Arbitration analysis: The claimant challenged an award under section 68 of the Arbitration Act 1996 (AA 1996) on grounds that the arbitrator was subject to apparent bias on the ‘Non-Waiveable Red List’ of the International Bar Association (IBA) Guidelines on Conflicts of Interest in International Arbitration (IBA Guidelines). Knowles J found that the fair-minded informed observer would not conclude that the arbitrator was apparently biased. He took into account the IBA Guidelines but found weaknesses in the classification of potential conflicts and contradictions in the ability to take into account the facts of the case. The challenge was dismissed.
Sign in or take a trial to read the full analysis.
To continue reading this news article, as well as thousands of others like it, sign in to LexisPSL or register for a free trial
EXISTING USER? SIGN IN
TAKE A FREE TRIAL
Take a free trial
Free trials are only available to individuals based in the UK
Complete all the fields above to proceed to the next step.
**Trials are provided to all LexisPSL and LexisLibrary content, excluding Practice Compliance, Practice Management and Risk and Compliance, subscription packages are tailored to your specific needs. To discuss trialling these LexisPSL services please email customer service via our online form. Free trials are only available to individuals based in the UK. We may terminate this trial at any time or decide not to give a trial, for any reason. Trial includes one question to LexisAsk during the length of the trial.
Commercial Property Standard Enquiries (CPSEs) are industry standard pre-contract enquiries used in commercial property transactions. CPSEs are endorsed by the British Property Federation and are free to use. The CPSEs include specific environmental enquiries at enquiry 15 and there are several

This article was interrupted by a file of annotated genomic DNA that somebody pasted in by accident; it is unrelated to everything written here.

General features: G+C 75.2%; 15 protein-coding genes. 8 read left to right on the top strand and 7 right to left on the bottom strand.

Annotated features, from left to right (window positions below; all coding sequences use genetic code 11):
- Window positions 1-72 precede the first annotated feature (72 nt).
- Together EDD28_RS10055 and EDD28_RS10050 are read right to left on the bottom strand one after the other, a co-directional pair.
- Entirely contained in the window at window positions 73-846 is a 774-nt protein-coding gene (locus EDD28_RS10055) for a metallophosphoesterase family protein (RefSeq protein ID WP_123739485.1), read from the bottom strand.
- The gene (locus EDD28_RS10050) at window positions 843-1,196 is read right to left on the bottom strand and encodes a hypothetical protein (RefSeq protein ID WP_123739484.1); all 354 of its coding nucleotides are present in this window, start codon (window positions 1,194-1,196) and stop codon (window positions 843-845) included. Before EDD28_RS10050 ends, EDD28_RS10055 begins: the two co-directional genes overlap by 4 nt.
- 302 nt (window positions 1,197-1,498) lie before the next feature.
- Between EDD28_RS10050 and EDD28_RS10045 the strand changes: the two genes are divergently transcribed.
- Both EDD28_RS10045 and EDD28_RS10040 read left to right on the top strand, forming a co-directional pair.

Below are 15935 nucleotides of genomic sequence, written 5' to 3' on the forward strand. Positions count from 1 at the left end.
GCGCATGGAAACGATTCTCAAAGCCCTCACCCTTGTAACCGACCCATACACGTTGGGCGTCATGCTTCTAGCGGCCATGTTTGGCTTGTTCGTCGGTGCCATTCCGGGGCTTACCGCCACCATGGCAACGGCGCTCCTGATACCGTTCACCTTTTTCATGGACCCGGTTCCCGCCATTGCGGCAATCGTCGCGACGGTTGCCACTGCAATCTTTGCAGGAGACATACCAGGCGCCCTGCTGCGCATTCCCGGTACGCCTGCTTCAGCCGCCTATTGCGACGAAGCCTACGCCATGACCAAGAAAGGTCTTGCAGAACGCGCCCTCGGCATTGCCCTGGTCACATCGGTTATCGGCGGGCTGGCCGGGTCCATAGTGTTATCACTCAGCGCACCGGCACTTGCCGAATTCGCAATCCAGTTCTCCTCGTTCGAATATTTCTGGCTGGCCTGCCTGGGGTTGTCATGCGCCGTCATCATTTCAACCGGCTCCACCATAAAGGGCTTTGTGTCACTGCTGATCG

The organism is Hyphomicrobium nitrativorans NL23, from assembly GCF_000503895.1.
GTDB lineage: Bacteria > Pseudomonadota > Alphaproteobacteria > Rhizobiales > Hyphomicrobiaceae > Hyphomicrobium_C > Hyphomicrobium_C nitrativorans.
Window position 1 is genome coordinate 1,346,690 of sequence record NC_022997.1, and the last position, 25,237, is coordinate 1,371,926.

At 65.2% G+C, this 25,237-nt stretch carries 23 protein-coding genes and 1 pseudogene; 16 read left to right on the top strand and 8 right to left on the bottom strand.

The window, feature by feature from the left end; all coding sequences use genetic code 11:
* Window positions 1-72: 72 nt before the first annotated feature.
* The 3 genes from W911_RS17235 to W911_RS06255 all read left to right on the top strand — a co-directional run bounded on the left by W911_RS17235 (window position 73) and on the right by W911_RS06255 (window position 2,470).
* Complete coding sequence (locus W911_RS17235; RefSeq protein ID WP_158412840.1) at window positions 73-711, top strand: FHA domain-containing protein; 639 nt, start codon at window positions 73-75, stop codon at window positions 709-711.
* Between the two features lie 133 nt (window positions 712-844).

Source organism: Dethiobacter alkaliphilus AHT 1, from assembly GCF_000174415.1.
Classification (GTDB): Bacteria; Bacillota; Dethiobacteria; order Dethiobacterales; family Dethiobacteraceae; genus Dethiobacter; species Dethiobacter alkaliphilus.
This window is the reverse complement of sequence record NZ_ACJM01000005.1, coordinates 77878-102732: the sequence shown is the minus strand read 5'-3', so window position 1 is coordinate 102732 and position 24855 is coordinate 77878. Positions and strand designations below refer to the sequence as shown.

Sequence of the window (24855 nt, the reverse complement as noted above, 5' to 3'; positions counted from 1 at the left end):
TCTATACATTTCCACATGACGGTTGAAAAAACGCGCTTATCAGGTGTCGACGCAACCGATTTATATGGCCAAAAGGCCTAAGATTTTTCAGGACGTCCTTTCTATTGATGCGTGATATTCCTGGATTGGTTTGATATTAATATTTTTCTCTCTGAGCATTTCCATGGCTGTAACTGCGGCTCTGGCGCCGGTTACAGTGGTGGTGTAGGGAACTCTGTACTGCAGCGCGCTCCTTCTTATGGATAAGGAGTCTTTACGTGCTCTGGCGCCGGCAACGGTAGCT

Subrogation in insurance and reinsuranceWhat is the right of subrogation?In the context of insurance and reinsurance, the right of subrogation entitles an insurer or reinsurer, having indemnified the (re)insured, to ‘step into its shoes’ to bring an action in the (re)insured’s name. For the purpose
PRA Rulebook—introduction for the insurance and reinsurance sectorOn 29 August 2015, the Prudential Regulation Authority (PRA) published the PRA Rulebook (Rulebook). The transition from the Handbook to the Rulebook was intended to benefit PRA-authorised firms, to access clearer and more concise
Negligence—key elements to establish a negligence claimNegligence—what are the key ingredients to establish a claim in negligence?For liability in negligence to be founded, four key ingredients must be present:•duty of care•breach of that duty•damage (which is caused by the breach)•foreseeability of
0330 161 1234